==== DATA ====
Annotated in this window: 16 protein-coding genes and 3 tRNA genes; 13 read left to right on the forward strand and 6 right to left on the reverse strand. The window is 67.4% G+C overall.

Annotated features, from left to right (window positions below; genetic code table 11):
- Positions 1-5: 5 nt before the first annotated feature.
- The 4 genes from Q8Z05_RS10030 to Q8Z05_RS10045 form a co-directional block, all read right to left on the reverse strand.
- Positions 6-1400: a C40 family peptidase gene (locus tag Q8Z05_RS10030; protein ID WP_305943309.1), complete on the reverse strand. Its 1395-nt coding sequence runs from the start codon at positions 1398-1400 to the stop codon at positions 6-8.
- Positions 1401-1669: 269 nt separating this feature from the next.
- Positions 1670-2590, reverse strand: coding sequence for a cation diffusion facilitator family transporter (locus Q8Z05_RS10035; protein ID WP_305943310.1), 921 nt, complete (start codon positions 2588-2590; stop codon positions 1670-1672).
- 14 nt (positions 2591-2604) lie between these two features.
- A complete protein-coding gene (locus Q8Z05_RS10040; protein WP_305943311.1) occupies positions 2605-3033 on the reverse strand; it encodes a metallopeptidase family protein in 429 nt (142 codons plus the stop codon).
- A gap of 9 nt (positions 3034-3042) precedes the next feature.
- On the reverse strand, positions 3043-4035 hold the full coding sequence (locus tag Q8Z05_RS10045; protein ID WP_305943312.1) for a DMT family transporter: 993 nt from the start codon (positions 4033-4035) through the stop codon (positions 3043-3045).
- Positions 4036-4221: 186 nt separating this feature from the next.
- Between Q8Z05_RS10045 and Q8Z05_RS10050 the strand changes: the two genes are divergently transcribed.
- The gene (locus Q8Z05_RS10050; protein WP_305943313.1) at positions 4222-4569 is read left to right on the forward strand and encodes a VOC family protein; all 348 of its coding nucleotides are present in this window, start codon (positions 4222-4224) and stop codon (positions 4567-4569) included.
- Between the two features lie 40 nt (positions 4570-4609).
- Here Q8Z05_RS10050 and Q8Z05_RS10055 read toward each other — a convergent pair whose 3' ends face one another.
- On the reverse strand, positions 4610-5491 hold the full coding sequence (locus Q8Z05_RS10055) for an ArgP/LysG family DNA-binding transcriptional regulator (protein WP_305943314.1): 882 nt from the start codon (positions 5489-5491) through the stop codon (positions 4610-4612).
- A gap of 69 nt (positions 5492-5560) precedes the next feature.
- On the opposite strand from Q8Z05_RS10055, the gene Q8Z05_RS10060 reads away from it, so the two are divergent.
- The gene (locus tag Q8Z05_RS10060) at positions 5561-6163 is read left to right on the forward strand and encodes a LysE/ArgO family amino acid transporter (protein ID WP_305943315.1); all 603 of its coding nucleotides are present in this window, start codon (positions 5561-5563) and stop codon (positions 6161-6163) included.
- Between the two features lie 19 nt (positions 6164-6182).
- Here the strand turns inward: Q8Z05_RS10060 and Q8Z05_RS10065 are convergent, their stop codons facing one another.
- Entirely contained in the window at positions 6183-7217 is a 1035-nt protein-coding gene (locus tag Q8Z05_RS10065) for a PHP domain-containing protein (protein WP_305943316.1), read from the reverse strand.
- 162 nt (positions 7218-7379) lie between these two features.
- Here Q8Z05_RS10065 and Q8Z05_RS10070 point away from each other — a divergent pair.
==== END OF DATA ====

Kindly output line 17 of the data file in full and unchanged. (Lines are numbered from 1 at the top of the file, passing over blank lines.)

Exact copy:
- On the reverse strand, positions 4610-5491 hold the full coding sequence (locus Q8Z05_RS10055) for an ArgP/LysG family DNA-binding transcriptional regulator (protein WP_305943314.1): 882 nt from the start codon (positions 5489-5491) through the stop codon (positions 4610-4612).